New Year’s Resolutions

January 23, 2012

As the end of January nears, a lot of us will be thinking about our new year’s resolutions and how well we’ve stuck at them. This year, more than ever before, a whole range of apps and techie solutions have been at hand to help us along. According to trendwatching’s report on ‘DIY Health’, there are over 9,000 health apps available, with this number expected to rise to 13,000 by mid-2012. The ‘Jawbone’s Up’ product allows users to monitor sleeping and movement patterns by simply wearing a personal wristband.

The popular RTE programme Operation Transformation  returned this month once again. With coverage on the John Murray show as well as a mobile website giving the chance to track your own weight loss, Operation Transformation is not just a TV programme but a multi-platform solution to those needing a bit of support to meet their weight loss goals (the recipes on the website are great too, if anyone is looking for a bit of inspiration).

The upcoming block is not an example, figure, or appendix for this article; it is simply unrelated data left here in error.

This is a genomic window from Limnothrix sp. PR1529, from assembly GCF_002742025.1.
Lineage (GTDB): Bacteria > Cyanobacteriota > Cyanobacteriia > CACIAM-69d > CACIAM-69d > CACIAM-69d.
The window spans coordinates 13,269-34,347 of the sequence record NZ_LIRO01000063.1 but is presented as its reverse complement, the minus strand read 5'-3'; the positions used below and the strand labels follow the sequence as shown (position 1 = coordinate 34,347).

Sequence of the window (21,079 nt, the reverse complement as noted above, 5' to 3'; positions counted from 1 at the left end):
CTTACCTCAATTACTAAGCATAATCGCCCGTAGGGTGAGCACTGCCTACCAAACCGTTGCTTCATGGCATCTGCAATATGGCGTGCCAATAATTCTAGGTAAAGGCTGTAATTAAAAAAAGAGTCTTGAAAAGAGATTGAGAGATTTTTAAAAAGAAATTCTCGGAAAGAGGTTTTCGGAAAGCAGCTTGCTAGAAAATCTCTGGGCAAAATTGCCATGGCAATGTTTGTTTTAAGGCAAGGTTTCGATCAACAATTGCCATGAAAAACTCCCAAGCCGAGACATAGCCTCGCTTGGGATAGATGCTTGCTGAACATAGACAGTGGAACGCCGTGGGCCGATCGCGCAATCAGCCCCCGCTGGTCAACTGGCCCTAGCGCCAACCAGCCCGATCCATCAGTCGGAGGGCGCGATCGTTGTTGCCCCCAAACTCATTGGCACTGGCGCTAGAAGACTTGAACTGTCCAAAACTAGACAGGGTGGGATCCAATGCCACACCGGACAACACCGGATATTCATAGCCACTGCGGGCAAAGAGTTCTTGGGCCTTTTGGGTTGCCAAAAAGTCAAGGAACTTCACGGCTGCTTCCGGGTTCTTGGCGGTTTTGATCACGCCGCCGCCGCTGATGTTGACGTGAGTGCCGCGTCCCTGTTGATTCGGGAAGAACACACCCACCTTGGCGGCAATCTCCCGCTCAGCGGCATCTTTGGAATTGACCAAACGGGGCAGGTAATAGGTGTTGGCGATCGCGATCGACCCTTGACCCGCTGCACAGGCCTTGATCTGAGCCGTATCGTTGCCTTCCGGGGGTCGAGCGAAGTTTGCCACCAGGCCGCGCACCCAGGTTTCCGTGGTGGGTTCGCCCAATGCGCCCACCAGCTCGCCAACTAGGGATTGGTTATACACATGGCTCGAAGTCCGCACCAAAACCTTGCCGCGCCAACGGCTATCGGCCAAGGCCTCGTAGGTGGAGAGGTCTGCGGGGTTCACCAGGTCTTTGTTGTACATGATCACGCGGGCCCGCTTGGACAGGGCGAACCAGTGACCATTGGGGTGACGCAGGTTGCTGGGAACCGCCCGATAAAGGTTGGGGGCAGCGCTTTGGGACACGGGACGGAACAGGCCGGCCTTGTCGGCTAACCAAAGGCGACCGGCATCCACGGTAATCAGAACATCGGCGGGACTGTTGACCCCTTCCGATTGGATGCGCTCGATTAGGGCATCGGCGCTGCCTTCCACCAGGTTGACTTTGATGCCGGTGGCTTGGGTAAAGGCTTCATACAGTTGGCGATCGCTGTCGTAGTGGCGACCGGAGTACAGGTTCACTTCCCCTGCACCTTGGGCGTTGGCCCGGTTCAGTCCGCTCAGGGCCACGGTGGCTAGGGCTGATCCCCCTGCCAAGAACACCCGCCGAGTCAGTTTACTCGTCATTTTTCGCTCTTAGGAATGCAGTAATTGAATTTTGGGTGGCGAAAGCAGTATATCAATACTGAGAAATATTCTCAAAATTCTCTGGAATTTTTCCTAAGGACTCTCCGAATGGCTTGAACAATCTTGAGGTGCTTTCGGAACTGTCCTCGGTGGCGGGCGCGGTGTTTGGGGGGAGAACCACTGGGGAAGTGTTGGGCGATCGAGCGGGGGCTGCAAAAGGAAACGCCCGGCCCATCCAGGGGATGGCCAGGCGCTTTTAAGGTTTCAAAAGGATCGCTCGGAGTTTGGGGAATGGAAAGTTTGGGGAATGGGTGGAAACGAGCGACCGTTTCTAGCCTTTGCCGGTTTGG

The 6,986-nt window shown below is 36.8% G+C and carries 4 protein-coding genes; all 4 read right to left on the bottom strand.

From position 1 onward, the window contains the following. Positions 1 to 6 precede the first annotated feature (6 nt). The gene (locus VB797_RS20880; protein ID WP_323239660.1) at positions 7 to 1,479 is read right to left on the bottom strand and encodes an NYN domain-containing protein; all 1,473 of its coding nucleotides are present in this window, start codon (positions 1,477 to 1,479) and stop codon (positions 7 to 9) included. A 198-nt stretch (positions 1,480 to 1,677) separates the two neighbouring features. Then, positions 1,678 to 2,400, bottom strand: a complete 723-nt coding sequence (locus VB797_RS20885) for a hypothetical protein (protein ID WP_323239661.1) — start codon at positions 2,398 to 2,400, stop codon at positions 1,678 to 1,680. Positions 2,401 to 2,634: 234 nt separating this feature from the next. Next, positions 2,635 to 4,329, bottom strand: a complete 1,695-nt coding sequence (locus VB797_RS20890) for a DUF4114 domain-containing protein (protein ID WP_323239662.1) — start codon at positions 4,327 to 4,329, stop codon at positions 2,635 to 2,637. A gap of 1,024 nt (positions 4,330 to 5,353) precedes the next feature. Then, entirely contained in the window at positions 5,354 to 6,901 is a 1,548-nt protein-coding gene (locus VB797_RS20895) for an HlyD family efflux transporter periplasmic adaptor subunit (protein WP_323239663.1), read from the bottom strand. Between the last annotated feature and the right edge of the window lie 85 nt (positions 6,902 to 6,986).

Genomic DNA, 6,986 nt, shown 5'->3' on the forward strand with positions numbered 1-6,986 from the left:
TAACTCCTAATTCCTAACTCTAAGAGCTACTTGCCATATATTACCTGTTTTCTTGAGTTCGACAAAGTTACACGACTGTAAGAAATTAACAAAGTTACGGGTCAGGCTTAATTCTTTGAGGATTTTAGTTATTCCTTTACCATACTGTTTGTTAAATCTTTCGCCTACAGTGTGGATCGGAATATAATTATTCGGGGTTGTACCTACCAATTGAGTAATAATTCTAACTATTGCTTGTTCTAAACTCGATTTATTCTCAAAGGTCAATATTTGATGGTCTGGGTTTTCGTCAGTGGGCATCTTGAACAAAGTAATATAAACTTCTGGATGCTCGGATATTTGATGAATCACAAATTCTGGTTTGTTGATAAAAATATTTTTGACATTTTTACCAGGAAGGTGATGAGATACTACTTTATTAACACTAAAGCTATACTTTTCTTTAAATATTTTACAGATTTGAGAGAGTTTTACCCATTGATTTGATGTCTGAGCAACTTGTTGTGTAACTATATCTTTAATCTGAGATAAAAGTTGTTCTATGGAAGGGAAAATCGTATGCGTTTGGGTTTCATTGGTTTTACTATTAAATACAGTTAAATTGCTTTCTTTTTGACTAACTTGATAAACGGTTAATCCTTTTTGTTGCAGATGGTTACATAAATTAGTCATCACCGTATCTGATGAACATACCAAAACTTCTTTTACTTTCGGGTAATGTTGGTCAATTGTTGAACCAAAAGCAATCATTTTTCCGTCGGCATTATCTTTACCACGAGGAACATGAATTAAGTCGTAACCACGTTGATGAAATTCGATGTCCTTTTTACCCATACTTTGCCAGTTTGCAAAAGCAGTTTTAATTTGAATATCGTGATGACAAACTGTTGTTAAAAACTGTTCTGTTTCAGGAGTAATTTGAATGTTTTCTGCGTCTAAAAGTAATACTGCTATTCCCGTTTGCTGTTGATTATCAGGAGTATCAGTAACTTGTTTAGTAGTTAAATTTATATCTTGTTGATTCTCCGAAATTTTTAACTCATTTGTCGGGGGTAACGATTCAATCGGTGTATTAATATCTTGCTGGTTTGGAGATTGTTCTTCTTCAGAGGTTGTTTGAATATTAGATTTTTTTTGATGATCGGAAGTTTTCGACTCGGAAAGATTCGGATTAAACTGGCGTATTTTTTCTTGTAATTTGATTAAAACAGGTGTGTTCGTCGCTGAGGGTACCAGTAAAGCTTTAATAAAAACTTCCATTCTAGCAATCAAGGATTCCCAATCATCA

With all of these great resources, it should be easy to stick to our new years goals. Shouldn’t it? Plenty of people would say no. According to Oliver Burkeman, Guardian columnist on self-help, happiness and other matters related to transformation, the very idea of new year resolutions is wrong. The ‘focusing illusion’ often takes place, which means that when we don’t meet our own high expectations of the shiny new person we picture ourselves becoming, we then feel worse about ourselves. Burkeman suggests instead that we set one modest goal, and give it a 30 day trial . This way it’s more likely to become a habit as opposed to an unsustainable grand change in our lives.

If it feels like this advice is coming too late, think of how much easier it will be to set a goal when the weather’s milder, the days are longer and the hellish cash strapped days of January are over. And making a resolution in February means the pressures off – half of people who’ve set new year resolutions have broken them within a month.

Good luck!



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